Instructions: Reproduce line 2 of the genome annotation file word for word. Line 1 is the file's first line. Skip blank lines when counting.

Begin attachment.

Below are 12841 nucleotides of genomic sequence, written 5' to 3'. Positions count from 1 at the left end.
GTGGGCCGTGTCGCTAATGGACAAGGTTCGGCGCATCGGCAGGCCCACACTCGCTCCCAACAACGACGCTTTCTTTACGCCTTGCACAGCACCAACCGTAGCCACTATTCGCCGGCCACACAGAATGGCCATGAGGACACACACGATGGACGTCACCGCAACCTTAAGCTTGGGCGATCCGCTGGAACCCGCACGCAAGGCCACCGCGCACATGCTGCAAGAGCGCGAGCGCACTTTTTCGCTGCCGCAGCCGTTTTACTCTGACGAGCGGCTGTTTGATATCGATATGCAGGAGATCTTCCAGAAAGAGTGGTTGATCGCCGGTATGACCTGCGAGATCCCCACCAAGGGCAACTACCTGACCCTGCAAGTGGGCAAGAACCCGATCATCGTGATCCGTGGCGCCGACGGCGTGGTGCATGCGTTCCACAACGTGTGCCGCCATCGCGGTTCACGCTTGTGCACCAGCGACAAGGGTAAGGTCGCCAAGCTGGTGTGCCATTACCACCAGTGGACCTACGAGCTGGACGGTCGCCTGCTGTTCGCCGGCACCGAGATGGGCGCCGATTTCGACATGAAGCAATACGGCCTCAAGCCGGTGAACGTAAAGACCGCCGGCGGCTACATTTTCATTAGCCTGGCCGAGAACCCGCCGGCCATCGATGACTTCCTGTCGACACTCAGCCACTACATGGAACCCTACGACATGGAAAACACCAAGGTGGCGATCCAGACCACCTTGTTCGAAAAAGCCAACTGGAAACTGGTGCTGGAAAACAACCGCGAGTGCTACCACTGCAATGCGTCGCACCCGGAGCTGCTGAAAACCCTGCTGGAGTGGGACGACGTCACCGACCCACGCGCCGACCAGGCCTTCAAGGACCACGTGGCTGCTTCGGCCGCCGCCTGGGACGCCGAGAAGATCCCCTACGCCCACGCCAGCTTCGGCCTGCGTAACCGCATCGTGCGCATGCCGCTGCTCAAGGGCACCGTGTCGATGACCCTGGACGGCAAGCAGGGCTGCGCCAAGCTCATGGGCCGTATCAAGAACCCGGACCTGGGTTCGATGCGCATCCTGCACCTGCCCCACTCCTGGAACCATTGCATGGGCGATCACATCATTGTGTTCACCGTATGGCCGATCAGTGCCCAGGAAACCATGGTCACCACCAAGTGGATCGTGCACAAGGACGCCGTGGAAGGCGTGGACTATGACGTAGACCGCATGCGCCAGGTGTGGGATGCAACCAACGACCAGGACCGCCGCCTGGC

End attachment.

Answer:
GTGGGCCGTGTCGCTAATGGACAAGGTTCGGCGCATCGGCAGGCCCACACTCGCTCCCAACAACGACGCTTTCTTTACGCCTTGCACAGCACCAACCGTAGCCACTATTCGCCGGCCACACAGAATGGCCATGAGGACACACACGATGGACGTCACCGCAACCTTAAGCTTGGGCGATCCGCTGGAACCCGCACGCAAGGCCACCGCGCACATGCTGCAAGAGCGCGAGCGCACTTTTTCGCTGCCGCAGCCGTTTTACTCTGACGAGCGGCTGTTTGATATCGATATGCAGGAGATCTTCCAGAAAGAGTGGTTGATCGCCGGTATGACCTGCGAGATCCCCACCAAGGGCAACTACCTGACCCTGCAAGTGGGCAAGAACCCGATCATCGTGATCCGTGGCGCCGACGGCGTGGTGCATGCGTTCCACAACGTGTGCCGCCATCGCGGTTCACGCTTGTGCACCAGCGACAAGGGTAAGGTCGCCAAGCTGGTGTGCCATTACCACCAGTGGACCTACGAGCTGGACGGTCGCCTGCTGTTCGCCGGCACCGAGATGGGCGCCGATTTCGACATGAAGCAATACGGCCTCAAGCCGGTGAACGTAAAGACCGCCGGCGGCTACATTTTCATTAGCCTGGCCGAGAACCCGCCGGCCATCGATGACTTCCTGTCGACACTCAGCCACTACATGGAACCCTACGACATGGAAAACACCAAGGTGGCGATCCAGACCACCTTGTTCGAAAAAGCCAACTGGAAACTGGTGCTGGAAAACAACCGCGAGTGCTACCACTGCAATGCGTCGCACCCGGAGCTGCTGAAAACCCTGCTGGAGTGGGACGACGTCACCGACCCACGCGCCGACCAGGCCTTCAAGGACCACGTGGCTGCTTCGGCCGCCGCCTGGGACGCCGAGAAGATCCCCTACGCCCACGCCAGCTTCGGCCTGCGTAACCGCATCGTGCGCATGCCGCTGCTCAAGGGCACCGTGTCGATGACCCTGGACGGCAAGCAGGGCTGCGCCAAGCTCATGGGCCGTATCAAGAACCCGGACCTGGGTTCGATGCGCATCCTGCACCTGCCCCACTCCTGGAACCATTGCATGGGCGATCACATCATTGTGTTCACCGTATGGCCGATCAGTGCCCAGGAAACCATGGTCACCACCAAGTGGATCGTGCACAAGGACGCCGTGGAAGGCGTGGACTATGACGTAGACCGCATGCGCCAGGTGTGGGATGCAACCAACGACCAGGACCGCCGCCTGGC